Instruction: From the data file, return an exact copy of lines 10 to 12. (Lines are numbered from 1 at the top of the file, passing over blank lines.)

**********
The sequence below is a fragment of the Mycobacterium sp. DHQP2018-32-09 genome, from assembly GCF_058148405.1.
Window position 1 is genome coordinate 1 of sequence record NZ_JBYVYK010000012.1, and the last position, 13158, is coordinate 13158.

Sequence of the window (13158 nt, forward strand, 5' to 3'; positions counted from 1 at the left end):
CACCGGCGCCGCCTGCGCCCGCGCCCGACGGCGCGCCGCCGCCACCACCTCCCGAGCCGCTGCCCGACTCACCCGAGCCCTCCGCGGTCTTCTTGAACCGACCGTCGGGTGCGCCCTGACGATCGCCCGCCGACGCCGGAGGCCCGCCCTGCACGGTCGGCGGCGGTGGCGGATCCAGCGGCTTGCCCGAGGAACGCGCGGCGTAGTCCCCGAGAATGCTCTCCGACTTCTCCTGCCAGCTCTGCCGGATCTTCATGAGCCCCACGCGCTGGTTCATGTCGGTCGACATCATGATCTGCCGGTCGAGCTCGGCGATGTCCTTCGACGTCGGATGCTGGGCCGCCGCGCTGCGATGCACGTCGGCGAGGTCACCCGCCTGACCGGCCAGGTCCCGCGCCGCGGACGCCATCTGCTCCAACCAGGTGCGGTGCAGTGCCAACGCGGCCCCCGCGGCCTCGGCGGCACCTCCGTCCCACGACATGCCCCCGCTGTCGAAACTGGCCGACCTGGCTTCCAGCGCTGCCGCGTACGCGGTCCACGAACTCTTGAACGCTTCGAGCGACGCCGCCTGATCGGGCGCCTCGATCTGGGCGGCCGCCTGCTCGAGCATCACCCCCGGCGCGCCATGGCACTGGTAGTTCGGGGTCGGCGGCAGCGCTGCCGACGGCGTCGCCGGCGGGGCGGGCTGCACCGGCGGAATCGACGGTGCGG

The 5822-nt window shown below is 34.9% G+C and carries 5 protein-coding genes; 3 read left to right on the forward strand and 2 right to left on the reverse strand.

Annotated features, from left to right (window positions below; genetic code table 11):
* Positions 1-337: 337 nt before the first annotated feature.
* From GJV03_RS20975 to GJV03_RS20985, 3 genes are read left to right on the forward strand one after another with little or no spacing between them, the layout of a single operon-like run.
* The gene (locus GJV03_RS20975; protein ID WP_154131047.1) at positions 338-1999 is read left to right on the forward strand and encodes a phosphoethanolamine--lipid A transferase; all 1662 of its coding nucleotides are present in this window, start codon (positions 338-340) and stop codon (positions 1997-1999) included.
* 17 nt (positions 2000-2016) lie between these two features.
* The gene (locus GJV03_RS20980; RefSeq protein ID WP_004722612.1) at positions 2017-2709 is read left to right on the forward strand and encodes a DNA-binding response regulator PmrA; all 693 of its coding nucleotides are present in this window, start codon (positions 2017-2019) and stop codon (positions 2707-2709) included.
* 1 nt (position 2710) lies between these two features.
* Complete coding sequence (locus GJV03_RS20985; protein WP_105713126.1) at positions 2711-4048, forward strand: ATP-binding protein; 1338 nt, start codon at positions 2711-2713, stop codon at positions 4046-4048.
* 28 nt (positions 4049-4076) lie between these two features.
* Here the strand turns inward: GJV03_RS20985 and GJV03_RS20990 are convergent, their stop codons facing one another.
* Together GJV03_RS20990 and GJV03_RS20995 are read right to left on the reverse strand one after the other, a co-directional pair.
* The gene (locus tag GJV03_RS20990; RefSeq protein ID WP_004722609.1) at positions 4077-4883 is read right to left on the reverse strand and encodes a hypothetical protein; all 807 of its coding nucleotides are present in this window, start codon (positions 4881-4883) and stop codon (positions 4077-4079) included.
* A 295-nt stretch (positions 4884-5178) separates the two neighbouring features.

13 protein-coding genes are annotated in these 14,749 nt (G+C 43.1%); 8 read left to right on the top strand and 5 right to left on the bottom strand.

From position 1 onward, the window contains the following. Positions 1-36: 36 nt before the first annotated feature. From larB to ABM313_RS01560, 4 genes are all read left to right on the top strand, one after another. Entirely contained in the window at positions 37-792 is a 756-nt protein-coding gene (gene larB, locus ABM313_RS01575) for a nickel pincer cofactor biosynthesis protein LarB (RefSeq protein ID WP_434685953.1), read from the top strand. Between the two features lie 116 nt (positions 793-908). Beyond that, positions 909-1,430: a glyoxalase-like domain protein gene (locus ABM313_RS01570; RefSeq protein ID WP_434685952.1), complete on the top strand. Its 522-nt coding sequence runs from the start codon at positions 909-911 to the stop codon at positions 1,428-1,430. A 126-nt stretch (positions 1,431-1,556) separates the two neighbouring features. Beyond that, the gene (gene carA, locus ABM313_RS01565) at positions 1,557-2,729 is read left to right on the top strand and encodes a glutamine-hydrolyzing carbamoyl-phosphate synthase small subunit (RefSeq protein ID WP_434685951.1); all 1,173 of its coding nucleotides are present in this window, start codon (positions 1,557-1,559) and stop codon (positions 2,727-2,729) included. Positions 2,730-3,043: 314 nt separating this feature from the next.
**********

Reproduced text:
* 17 nt (positions 2000-2016) lie between these two features.
* The gene (locus GJV03_RS20980; RefSeq protein ID WP_004722612.1) at positions 2017-2709 is read left to right on the forward strand and encodes a DNA-binding response regulator PmrA; all 693 of its coding nucleotides are present in this window, start codon (positions 2017-2019) and stop codon (positions 2707-2709) included.
* 1 nt (position 2710) lies between these two features.